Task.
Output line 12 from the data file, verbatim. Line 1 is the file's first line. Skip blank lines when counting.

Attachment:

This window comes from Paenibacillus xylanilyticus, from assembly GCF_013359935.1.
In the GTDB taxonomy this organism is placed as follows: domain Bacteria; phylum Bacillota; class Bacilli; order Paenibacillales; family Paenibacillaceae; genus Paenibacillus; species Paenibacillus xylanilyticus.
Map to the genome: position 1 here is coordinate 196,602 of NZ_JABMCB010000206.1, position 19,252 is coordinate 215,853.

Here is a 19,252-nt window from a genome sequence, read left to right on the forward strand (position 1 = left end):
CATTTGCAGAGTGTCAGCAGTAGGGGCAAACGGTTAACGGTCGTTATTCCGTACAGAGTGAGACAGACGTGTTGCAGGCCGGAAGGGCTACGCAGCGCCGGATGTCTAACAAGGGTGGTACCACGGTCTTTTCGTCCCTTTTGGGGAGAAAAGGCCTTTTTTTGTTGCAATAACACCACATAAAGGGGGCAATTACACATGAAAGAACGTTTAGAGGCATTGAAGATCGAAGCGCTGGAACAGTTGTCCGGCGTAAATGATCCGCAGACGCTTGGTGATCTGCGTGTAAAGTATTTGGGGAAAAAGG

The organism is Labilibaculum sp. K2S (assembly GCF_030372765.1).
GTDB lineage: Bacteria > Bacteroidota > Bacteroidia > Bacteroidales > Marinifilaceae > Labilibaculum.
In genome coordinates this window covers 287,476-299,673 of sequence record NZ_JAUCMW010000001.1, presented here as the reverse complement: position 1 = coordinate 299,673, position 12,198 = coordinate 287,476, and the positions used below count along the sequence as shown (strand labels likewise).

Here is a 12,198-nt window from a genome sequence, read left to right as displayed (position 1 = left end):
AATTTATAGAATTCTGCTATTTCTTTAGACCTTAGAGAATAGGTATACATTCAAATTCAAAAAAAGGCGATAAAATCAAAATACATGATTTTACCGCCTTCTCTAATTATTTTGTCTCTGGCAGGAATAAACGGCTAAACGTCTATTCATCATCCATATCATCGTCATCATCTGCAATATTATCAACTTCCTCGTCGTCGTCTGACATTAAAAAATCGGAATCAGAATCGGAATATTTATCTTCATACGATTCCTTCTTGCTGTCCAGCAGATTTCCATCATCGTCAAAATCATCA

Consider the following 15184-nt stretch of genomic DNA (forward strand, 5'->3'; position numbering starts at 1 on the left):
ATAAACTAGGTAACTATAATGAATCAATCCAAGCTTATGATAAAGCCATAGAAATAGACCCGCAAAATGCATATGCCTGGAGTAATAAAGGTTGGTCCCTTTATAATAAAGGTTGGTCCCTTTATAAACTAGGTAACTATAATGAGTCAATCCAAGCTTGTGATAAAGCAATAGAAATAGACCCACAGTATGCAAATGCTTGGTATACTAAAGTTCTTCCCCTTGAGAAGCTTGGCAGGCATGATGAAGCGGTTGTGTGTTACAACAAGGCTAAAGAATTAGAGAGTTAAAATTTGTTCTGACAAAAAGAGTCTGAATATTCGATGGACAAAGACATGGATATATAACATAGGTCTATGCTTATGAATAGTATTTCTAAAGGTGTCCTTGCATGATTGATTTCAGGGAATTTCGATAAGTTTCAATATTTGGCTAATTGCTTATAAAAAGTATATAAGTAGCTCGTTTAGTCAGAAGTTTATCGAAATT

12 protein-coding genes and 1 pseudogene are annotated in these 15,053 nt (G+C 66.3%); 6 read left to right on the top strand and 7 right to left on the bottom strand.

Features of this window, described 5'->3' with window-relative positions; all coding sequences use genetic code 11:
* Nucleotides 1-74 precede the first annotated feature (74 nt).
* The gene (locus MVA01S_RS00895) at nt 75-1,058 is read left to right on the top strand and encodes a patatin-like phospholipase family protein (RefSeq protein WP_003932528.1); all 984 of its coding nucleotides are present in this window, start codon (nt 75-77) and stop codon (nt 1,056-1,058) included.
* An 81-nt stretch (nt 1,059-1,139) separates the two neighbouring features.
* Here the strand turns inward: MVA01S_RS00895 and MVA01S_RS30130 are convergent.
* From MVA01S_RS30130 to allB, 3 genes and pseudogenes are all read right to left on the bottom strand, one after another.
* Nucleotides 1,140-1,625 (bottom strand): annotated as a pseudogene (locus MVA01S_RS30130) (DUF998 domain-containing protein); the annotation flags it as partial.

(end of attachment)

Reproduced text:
ATAAACTAGGTAACTATAATGAATCAATCCAAGCTTATGATAAAGCCATAGAAATAGACCCGCAAAATGCATATGCCTGGAGTAATAAAGGTTGGTCCCTTTATAATAAAGGTTGGTCCCTTTATAAACTAGGTAACTATAATGAGTCAATCCAAGCTTGTGATAAAGCAATAGAAATAGACCCACAGTATGCAAATGCTTGGTATACTAAAGTTCTTCCCCTTGAGAAGCTTGGCAGGCATGATGAAGCGGTTGTGTGTTACAACAAGGCTAAAGAATTAGAGAGTTAAAATTTGTTCTGACAAAAAGAGTCTGAATATTCGATGGACAAAGACATGGATATATAACATAGGTCTATGCTTATGAATAGTATTTCTAAAGGTGTCCTTGCATGATTGATTTCAGGGAATTTCGATAAGTTTCAATATTTGGCTAATTGCTTATAAAAAGTATATAAGTAGCTCGTTTAGTCAGAAGTTTATCGAAATT